Nadel Bail Hearing Set For Friday, Federal Charges Unsealed

Jan 28 2009 | 2:09am ET

Arthur Nadel, the Florida hedge fund manager accused of defrauding investors of more than $300 million, was ordered held in jail at least until Friday after surrendering to authorities yesterday.

A shackled Nadel appeared before a U.S. Magistrate Judge Mark Pizzo in Tampa, Fla., who scheduled a bail hearing for him on Friday. Nadel, who has already been sued by the Securities and Exchange Commission for allegedly running a Ponzi scheme, has been charged with securities and wire fraud by the federal prosecutors in New York.

The Scoop Management chief disappeared on Jan. 14, during a week in which he allegedly supposed to pay out $50 million to investors. Like convicted hedge fund fraudster Samuel Israel, he left a reported suicide note.

According to the criminal complaint against him, unsealed in Manhattan federal court yesterday, Nadel’s downfall came about in part due to that of Bernard Madoff. Nadel allegedly agreed to appoint an independent auditor for his six funds—after years of refusing to do so—after an unnamed partner pushed for one in the wake of the scandal surrounding Madoff’s alleged $50 billion Ponzi scheme. Nadel quit town just six days after acceding to the request.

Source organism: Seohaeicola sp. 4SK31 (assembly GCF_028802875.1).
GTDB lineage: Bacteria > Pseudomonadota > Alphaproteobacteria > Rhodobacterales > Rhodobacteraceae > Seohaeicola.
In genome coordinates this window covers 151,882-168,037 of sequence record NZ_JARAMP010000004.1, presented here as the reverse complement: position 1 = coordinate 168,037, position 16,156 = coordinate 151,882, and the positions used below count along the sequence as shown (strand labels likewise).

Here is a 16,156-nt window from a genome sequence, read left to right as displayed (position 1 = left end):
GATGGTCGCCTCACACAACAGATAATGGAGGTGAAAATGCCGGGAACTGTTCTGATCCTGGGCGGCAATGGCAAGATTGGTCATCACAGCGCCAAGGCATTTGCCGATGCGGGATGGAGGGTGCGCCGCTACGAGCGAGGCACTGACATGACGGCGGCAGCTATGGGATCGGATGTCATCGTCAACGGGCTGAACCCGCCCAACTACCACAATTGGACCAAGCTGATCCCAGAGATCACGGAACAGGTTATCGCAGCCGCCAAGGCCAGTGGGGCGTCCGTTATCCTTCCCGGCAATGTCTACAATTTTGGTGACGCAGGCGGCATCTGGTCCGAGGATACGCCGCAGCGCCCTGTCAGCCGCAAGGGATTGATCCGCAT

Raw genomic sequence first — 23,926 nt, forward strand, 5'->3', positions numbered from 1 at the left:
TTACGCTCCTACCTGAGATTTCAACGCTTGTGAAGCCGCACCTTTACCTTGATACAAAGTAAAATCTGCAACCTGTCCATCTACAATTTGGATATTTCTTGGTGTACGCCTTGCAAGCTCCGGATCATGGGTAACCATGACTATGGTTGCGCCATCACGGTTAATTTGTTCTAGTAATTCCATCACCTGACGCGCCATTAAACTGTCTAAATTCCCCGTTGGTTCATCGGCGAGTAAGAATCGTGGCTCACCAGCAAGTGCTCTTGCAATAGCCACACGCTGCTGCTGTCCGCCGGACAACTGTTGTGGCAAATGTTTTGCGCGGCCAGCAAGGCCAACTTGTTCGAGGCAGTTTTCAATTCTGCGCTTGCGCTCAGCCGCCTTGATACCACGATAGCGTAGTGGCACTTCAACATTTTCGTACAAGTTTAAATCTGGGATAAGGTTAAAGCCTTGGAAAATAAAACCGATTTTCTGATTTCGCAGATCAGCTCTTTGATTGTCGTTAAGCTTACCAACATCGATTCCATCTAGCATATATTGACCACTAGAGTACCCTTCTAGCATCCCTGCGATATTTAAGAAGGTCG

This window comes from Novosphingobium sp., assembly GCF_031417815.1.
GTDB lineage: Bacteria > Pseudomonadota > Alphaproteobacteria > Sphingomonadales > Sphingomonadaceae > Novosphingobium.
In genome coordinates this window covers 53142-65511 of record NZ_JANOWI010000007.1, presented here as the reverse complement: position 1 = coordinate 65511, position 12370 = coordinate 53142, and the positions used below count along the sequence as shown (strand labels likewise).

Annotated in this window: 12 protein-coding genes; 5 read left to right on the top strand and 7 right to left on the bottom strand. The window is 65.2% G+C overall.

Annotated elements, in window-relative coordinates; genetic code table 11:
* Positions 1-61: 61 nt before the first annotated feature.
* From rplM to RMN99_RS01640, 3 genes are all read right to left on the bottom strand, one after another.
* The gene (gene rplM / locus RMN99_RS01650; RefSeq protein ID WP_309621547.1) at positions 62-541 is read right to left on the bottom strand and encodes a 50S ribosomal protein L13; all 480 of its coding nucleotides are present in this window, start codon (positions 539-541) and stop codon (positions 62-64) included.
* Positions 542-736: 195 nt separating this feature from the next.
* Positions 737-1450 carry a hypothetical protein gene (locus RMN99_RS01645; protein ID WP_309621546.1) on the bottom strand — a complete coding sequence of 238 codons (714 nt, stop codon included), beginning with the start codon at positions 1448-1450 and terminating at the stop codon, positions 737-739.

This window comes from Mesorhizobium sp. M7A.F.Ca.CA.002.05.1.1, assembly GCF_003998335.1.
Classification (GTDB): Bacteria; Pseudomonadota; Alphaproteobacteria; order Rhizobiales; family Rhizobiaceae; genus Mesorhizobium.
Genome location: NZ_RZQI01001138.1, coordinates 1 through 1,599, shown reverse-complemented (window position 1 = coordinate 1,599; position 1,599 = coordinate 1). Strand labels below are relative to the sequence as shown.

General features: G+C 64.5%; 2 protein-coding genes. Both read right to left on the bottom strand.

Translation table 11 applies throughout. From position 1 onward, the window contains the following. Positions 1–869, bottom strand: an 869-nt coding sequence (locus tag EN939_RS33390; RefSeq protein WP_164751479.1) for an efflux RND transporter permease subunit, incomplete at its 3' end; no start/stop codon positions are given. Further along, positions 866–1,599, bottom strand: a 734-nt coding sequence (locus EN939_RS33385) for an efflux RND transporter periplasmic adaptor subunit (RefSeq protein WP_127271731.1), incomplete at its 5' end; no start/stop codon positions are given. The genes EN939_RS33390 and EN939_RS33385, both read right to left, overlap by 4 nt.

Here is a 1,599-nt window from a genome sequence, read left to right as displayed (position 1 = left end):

At today’s hearing, Nadel’s lawyer did not say where his client went during his two weeks on the run. Barry Cohen said his client had emotional problems and planned to check into a hospital until he learned that there was a warrant out for his arrest.

Still, the judge rejected Nadel’s bid for release on his own recognizance, noting pithily, “the money in this matter is not small change.”

The complaint offered further other new nuggets of the federal case against Nadel. Employees of Sarasota, Fla.-based Scoop apparently found a letter Nadel wrote to his wife, Peg, in a shredder at the firm’s office.

“The avenues to money for you will likely be blocked soon,” Nadel allegedly wrote. “Withdraw as much as you can. Sell the Subaru if you need money.”

Nadel also referred to a “package” of recently-paid bills that included “enough documents that I think will do the trick to give you complete control and ownership of what is left, and even documentation for divorce.”


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